Team 568, Dimond High, is signed up for Sacramento
Team 1548, Highland Tech High, has signed up for Las Vegas

Luckily, Russell was incorrect about the other teams. The good news is that of the 4 Alaskan teams in 2005, 3 of them registered weeks ago and plan to return for 2006 (2 are already fully paid I think). As of now, only 1430 won’t be returning.

All FIRST teams know how difficult fundraising is, but Russell is right - it’s even harder for the teams in Hawaii and Alaska due to the extreme travel expenses they encounter no matter where they compete. The teams in Alaska have tried for years to get the oil companies up there to support them, but sadly have had no success - even with the record profits those companies are making. The fact that 3 or 4 teams are able to participate each year from these states is incredible and shows how dedicated and passionate the students and mentors on those teams are. We hate to see any team leave FIRST, whether it’s for just one season or more, but certainly understand the difficulties many face.

There are some amazing people up in Alaska who have been supporting FRC, FLL, and other activities - I have no doubt the AREA group will put together a great activity for students to participate in. Hopefully we’ll see you back in FIRST at some point, but it’s great that 1430 is staying involved in robotics and taking advantage of other opportunities. Have a great season and be sure to thank all those mentors in Alaska and AREA making these opportunities available for the schools and students.

I know you said that travel expenses consume 40% of your budget per year, my question is why don’t the students pay their own way. If money within the team is tight, you must scrimp and save as much as you can wherever possible. When my former team had financial troubles my junior-senior year, we were required to pay our way (as before we never paid a cent for travel).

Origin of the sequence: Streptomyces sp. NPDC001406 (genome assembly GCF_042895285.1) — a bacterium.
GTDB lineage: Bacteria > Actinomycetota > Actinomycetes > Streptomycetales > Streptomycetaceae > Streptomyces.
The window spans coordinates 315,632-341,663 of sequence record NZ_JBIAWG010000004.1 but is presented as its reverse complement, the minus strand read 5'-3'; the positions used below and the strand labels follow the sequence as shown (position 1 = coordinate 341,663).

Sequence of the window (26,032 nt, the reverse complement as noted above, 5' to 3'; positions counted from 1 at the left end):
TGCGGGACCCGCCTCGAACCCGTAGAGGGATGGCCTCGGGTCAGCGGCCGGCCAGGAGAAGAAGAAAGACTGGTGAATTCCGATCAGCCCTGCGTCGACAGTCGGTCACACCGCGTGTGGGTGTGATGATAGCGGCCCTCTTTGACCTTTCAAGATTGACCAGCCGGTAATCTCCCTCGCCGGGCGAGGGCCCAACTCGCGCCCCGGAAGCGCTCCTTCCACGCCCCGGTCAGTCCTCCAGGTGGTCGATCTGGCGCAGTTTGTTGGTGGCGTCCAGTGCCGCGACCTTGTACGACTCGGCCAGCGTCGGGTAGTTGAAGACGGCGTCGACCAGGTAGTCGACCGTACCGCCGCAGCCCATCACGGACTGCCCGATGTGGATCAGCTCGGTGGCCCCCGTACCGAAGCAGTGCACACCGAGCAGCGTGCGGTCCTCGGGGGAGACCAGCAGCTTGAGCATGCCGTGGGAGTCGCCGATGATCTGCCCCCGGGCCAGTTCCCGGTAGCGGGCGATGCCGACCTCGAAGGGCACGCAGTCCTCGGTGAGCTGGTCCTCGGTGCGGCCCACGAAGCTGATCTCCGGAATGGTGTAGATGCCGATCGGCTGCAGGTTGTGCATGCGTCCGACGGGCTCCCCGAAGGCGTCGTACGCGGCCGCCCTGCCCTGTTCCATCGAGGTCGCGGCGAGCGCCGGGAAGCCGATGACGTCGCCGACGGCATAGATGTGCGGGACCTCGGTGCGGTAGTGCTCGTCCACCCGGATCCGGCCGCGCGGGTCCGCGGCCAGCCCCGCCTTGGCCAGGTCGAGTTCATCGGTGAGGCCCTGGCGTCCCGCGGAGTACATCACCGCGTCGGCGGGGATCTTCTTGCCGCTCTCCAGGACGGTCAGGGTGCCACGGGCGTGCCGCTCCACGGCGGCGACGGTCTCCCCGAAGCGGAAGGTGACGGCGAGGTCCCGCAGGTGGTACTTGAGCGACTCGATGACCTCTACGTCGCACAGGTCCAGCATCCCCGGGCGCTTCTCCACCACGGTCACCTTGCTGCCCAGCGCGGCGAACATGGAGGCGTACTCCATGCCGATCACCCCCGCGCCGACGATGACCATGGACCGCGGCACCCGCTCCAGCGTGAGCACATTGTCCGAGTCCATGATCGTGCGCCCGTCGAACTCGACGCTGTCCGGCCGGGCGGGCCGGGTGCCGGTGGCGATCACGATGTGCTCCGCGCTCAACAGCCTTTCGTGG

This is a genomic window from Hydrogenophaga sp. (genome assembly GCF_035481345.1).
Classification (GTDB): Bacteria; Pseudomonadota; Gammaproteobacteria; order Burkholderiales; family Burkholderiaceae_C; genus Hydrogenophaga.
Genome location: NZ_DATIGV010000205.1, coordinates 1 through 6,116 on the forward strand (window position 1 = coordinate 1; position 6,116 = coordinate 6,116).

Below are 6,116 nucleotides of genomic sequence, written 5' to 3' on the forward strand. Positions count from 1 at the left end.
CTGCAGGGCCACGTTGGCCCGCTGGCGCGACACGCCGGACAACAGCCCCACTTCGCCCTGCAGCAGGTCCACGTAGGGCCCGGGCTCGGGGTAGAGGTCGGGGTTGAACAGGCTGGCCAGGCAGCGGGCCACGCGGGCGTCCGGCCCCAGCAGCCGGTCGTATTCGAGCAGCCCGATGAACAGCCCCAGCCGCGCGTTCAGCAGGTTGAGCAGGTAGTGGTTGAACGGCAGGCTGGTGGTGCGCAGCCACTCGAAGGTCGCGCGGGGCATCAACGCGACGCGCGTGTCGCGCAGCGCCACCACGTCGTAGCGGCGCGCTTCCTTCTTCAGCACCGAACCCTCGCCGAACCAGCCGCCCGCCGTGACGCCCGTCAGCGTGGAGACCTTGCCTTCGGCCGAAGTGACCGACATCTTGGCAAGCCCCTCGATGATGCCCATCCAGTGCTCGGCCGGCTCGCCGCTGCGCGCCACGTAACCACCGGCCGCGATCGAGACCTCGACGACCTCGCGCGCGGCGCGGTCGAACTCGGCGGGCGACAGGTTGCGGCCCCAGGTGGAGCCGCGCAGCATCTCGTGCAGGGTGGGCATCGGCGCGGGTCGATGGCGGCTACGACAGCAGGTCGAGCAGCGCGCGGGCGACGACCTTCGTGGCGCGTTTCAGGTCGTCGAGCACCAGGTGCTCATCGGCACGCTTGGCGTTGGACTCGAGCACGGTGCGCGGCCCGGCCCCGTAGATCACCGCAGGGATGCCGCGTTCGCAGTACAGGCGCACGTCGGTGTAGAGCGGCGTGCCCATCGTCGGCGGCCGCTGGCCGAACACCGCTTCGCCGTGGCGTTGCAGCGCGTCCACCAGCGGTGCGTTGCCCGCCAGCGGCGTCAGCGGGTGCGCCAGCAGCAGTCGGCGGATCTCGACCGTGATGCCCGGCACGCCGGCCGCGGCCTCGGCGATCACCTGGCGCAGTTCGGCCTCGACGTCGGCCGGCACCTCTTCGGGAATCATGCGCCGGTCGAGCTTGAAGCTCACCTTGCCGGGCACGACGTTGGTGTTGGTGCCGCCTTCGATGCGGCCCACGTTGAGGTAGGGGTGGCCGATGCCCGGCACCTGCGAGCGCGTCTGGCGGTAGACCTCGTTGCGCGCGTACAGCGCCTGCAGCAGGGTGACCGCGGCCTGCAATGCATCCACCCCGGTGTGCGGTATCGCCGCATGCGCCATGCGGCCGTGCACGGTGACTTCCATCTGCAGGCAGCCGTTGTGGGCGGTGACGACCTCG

I hate to see you guys just up and leave the program, but I just don’t see why you can’t take a year off and do Vex or something and fundraise for an extra year.

It’s a shame, good luck with whatever path you do choose

Remember, FIRST is not just about doing FIRST. Just one year in FIRST will change you and your team. A team or club that did FIRST will forever do things related to robotics and engineering, that is what FIRST is about, inspiration. 1430 is just continuing their interest in robotics in a form other than FIRST. There is nothing wrong with that. There is nothing wrong with a 7-year veteran team with tons of money leaving FIRST, to do something else related to engineering. It would be a shame in 1430 gave up ENGINEERING, it is not a shame that they left FIRST. They are still doing what they have a passion for, but in a more efficient way. FIRST is a big-money competition, and I’m glad 1430 has found an easier way to educate its members in robotics and engineering.

We’ve always had to pay for our own expenses. I wish we could get enough sponsor money to pay for most of our expenses…say the cost of the hotel room or something.

I ran a quick check on Orbitz for a plane ticket from Anchorage to Portland for the PNW Regional. That ticket alone was $500. (That’s not to say there aren’t cheaper ones.)